It looks like the busy spring kept pace through May 2019, as new home sales increased yet again as inventory fell slightly.
In May 2019, there were 4,794 new home sales in the Greater Toronto Area, according to Altus Group, the Building Industry and Land Development Association’s trusted source for new home market intelligence. This total is 94% higher than May 2018 and 27% above the 10-year average.
Of the new home sales in May, 1,004 of them were single-family homes, which is a whopping 211% year-over-year increase, but it’s still 32% lower than the 10-year average. May 2019 was the seventh consecutive month of year-over-year increases in sales.
“It was the highest number of total new home sales for May since 2002,” says Patricia Arsenault, Altus Group’s Executive Vice President, Data Solutions. “New condo apartment sales were brisk among the near-record number of units launched in April. At the same time, new single-family home sales broke the 1,000-unit threshold for the first time in two years.”
The new single-family home market is doing well, but it was the new condo market that really heated up this spring. New condo sales for the month increased 76% year-over-year with 3,790 sales. This is also 64% above the 10-year average!
While sales increased, inventory fell slightly. As of the end of May, there were 12,537 new condo units and 4,574 new single-family homes available across the GTA. These obviously aren’t the worst supply numbers the GTA has seen, but it’s not the best either.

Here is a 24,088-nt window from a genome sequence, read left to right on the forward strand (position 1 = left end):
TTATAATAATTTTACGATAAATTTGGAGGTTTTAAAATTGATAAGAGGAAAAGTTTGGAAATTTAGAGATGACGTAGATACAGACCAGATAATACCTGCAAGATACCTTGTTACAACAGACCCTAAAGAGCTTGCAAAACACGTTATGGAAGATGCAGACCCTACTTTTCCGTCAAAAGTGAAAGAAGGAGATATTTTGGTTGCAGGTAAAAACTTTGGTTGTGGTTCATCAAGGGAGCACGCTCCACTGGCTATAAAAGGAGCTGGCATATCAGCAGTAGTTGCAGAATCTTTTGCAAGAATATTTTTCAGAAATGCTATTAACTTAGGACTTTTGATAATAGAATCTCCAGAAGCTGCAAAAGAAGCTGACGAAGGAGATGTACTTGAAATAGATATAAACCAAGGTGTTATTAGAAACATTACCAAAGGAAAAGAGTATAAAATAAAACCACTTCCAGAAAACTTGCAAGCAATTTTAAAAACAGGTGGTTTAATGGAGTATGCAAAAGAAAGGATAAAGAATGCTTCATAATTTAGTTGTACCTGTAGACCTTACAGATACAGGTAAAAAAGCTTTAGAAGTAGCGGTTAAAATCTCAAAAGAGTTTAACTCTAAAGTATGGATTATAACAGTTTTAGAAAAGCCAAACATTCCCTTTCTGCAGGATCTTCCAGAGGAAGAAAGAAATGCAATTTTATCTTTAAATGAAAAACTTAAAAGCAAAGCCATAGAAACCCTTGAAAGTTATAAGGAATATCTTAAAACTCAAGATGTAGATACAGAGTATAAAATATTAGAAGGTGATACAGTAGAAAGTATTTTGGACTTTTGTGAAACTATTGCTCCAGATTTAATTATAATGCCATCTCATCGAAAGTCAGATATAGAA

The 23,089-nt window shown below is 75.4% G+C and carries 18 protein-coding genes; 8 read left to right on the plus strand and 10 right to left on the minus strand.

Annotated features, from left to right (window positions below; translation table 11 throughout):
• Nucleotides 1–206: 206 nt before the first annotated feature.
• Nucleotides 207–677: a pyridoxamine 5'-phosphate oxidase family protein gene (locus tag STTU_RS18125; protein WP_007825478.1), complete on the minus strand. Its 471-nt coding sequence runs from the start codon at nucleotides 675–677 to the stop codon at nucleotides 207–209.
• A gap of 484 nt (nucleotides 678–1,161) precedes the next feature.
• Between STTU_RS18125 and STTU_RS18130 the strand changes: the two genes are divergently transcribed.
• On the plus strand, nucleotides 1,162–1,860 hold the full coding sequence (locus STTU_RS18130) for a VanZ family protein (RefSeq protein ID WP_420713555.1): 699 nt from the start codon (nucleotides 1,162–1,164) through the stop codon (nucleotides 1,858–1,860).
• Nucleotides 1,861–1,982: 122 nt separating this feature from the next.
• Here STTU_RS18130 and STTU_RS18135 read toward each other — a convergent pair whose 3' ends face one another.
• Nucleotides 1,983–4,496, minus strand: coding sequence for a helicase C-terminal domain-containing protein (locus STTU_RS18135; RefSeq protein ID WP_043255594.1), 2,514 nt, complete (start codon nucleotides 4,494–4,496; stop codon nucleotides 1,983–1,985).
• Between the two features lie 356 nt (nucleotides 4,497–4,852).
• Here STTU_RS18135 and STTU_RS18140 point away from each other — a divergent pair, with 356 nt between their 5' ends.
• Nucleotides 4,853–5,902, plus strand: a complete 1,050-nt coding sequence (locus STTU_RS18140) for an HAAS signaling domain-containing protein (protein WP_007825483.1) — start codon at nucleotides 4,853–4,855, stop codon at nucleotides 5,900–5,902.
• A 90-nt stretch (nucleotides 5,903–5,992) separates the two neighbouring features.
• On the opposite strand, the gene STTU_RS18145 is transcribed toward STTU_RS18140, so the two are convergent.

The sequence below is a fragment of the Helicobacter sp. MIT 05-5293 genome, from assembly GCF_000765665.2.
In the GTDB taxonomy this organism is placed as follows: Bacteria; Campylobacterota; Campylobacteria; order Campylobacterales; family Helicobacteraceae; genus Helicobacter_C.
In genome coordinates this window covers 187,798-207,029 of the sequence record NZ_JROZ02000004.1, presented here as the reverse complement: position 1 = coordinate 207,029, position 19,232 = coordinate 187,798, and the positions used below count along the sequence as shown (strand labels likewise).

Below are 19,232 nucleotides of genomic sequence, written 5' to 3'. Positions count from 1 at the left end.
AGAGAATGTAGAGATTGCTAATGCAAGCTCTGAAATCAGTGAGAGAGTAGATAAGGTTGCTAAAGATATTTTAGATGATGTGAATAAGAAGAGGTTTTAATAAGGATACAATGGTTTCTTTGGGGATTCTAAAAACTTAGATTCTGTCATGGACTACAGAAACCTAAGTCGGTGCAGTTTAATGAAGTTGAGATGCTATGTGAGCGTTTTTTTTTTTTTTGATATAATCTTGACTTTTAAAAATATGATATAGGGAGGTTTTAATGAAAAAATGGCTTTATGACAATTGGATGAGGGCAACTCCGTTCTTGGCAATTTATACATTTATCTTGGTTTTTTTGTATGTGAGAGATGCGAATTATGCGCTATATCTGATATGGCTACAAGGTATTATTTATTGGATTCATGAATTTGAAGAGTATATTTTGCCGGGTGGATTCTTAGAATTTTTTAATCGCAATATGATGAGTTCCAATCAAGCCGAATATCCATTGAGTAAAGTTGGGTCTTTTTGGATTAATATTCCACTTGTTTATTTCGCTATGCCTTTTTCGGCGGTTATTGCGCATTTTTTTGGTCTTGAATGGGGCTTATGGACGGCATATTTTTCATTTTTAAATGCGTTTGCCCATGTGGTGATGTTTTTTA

“The sales numbers of the last few months show that the underlying demand for new homes, both condo apartments and single-family homes, was there all along,” says David Wilkes, BILD President & CEO. “Our challenge as a region is to continue to develop innovative policy solutions that will allow us to build enough housing supply to meet that demand.”
The average price of a new condo increased 2.8% year-over-year to $779,687, while the average price of a new single-family home fell 3% to $1,109,501. It’s interesting that the average price of single-family homes keeps falling, but remains out of reach for many buyers in the GTA, which is part of what’s driving up new condo prices.